The 5 Phases of Project Management (And How You Can Execute Them Better)
by Mashum Mollah Management 21 August 2018
You’ve heard of chemistry and biology, physics and astronomy — but what do you know of the science of project management? While plenty of other business duties can be considered art or sport, project management requires the same diligence and rigor as many of the hard sciences. Neglecting even the smallest detail in a project can spell disaster, which is why project management professionals are paid so well to keep everything in line.
If you can’t afford a dedicated project manager, you should spend more time learning about the typical project management lifecycle and how it applies to your business efforts. Here’s a breakdown of the five major phases of project management — and how you can improve efficiency and effectiveness at your firm.
Also called project initiation, ideation and similar terms meaning inception and creation, this phase — as you might expect — is all about defining the project. This is when it’s important to consider project management vs programme management, as projects and programmes have a different scope, complexity, risk, and various other factors.
Different projects will have different jumping-off points; you might have a client with a precise vision of the end result, or you might wander into a project with a half-formed idea of what you want and why. Much of this phase is spent on research, to determine whether a project is feasible, how long it should take and what it should cost. If testing of the concept is necessary, this is the proper phase to execute it.
This phase is the most misunderstood. You might be tempted to skip this phase altogether and proceed with the project, especially if it is already relatively well-defined. However, by doing this, you could miss critical information in the contract document, misunderstand the statement of work or fail to document the division of responsibility amongst your staff. This will lead to costly mistakes, delays and may be canceled orders from clients. Thus, the best way to improve this phase is to execute it in full, regardless of how eager your team is to get started.
The planning phase is filled with — again, you probably guessed it — planning. Specifically, you should be planning the goals for the project and be designing a roadmap to keep everyone on task, on schedule, and under budget.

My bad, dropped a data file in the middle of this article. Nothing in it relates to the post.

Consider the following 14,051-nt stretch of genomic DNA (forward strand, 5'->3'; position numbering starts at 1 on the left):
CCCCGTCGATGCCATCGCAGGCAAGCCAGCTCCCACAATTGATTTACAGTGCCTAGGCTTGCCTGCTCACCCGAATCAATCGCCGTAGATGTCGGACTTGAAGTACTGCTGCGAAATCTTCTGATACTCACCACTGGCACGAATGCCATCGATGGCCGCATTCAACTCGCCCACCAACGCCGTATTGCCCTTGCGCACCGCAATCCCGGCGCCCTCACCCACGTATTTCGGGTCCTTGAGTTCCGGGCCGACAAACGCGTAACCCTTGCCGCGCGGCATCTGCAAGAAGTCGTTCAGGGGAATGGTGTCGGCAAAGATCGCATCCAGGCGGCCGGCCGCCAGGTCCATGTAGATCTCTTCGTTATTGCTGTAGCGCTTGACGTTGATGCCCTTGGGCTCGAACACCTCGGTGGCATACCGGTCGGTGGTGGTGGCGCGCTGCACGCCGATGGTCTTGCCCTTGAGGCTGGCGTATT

Plenty of people struggle with effective goal-setting, so it should be little surprise that there are troubles during this phase of project management. You will find greater success by following either of the following goal-setting methods:
S.M.A.R.T. In this method, goals should be specific, measurable, attainable, realistic and timely. If anyone of these factors is missing from a goal, it is not a goal worth chasing.
C.L.E.A.R. Newer and less familiar to most but more appropriate to the modern business environment, this method requires goals to be collaborative, limited (in scope), emotional (i.e. engaging employees’ passion), appreciable (i.e. capable of being broken into smaller, more manageable tasks) and refinable (i.e. flexible to emerging conditions).
Also called execution, this is the period in which your team works on the project. To those inexperienced in project management, this phase can feel like the most important; after all, it is when visible progress is made. However, that doesn’t mean you should focus your sights on launch. If you are blinded by your desire to execute the project, you might miss opportunities in prior phases or fail to pay appropriate attention to simultaneous and later phases. A good project manager lets their team participate in execution while they hang back and delve into the next phase.
This phase, sometimes called project performance or monitoring, rivals conception and planning in terms of importance. During this phase, project managers watch the execution of the project and ensure every action aligns with the plan. To do this effectively, you will need strong key performance indicators (KPIs), to include:
- Project objectives, which measure adherence to schedule and budget
- Quality deliverables, which determine whether tasks are producing the correct results
- Effect and cost tracking, which also helps determine whether schedule and budget are appropriate
- Project performance, which monitors necessary changes to the project, perhaps to account for surprise costs or delays.
The launch and control phases will continue for as long as a project is active, which could be as short as a few days or as long as decades. However, eventually a project will end, and that’s what this phase is about. During project closure, you should terminate contractors hired specifically for this project and recognize valuable team members (ideally with tangible rewards but verbal, public recognition works, too).
There are two important actions to ease the ending of a project. First, you need to give your team closure for the project, so they can transition to a new project successfully. An event or celebration does this most effectively because it gives your workers a time and place to let off steam. Secondly, you need to evaluate the successes and failures of the project to determine what you learned that you can apply to future projects. By doing this “post-mortem,” you should improve your processes every time a project is complete.
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